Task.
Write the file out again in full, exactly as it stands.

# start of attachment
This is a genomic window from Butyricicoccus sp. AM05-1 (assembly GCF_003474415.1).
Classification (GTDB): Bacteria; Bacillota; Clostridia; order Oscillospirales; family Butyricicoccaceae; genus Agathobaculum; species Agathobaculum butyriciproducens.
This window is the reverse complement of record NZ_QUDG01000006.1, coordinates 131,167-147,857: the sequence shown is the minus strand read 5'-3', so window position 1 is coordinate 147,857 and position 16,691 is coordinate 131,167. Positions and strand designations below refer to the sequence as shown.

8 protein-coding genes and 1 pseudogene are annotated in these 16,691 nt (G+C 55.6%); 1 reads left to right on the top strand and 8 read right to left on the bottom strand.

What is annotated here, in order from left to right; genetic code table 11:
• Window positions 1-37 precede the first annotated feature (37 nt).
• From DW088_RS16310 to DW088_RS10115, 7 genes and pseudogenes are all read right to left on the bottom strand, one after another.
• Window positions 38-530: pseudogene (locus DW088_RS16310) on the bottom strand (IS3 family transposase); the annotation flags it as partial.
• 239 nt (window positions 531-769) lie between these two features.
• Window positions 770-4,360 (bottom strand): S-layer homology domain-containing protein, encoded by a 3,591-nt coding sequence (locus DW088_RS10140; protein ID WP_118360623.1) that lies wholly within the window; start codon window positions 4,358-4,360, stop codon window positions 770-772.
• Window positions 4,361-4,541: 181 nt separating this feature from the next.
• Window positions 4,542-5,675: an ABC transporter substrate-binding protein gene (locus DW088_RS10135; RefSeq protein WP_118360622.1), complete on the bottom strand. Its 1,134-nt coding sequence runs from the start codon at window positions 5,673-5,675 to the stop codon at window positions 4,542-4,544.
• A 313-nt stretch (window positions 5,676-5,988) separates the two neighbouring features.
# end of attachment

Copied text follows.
This is a genomic window from Butyricicoccus sp. AM05-1 (assembly GCF_003474415.1).
Classification (GTDB): Bacteria; Bacillota; Clostridia; order Oscillospirales; family Butyricicoccaceae; genus Agathobaculum; species Agathobaculum butyriciproducens.
This window is the reverse complement of record NZ_QUDG01000006.1, coordinates 131,167-147,857: the sequence shown is the minus strand read 5'-3', so window position 1 is coordinate 147,857 and position 16,691 is coordinate 131,167. Positions and strand designations below refer to the sequence as shown.

8 protein-coding genes and 1 pseudogene are annotated in these 16,691 nt (G+C 55.6%); 1 reads left to right on the top strand and 8 read right to left on the bottom strand.

What is annotated here, in order from left to right; genetic code table 11:
• Window positions 1-37 precede the first annotated feature (37 nt).
• From DW088_RS16310 to DW088_RS10115, 7 genes and pseudogenes are all read right to left on the bottom strand, one after another.
• Window positions 38-530: pseudogene (locus DW088_RS16310) on the bottom strand (IS3 family transposase); the annotation flags it as partial.
• 239 nt (window positions 531-769) lie between these two features.
• Window positions 770-4,360 (bottom strand): S-layer homology domain-containing protein, encoded by a 3,591-nt coding sequence (locus DW088_RS10140; protein ID WP_118360623.1) that lies wholly within the window; start codon window positions 4,358-4,360, stop codon window positions 770-772.
• Window positions 4,361-4,541: 181 nt separating this feature from the next.
• Window positions 4,542-5,675: an ABC transporter substrate-binding protein gene (locus DW088_RS10135; RefSeq protein WP_118360622.1), complete on the bottom strand. Its 1,134-nt coding sequence runs from the start codon at window positions 5,673-5,675 to the stop codon at window positions 4,542-4,544.
• A 313-nt stretch (window positions 5,676-5,988) separates the two neighbouring features.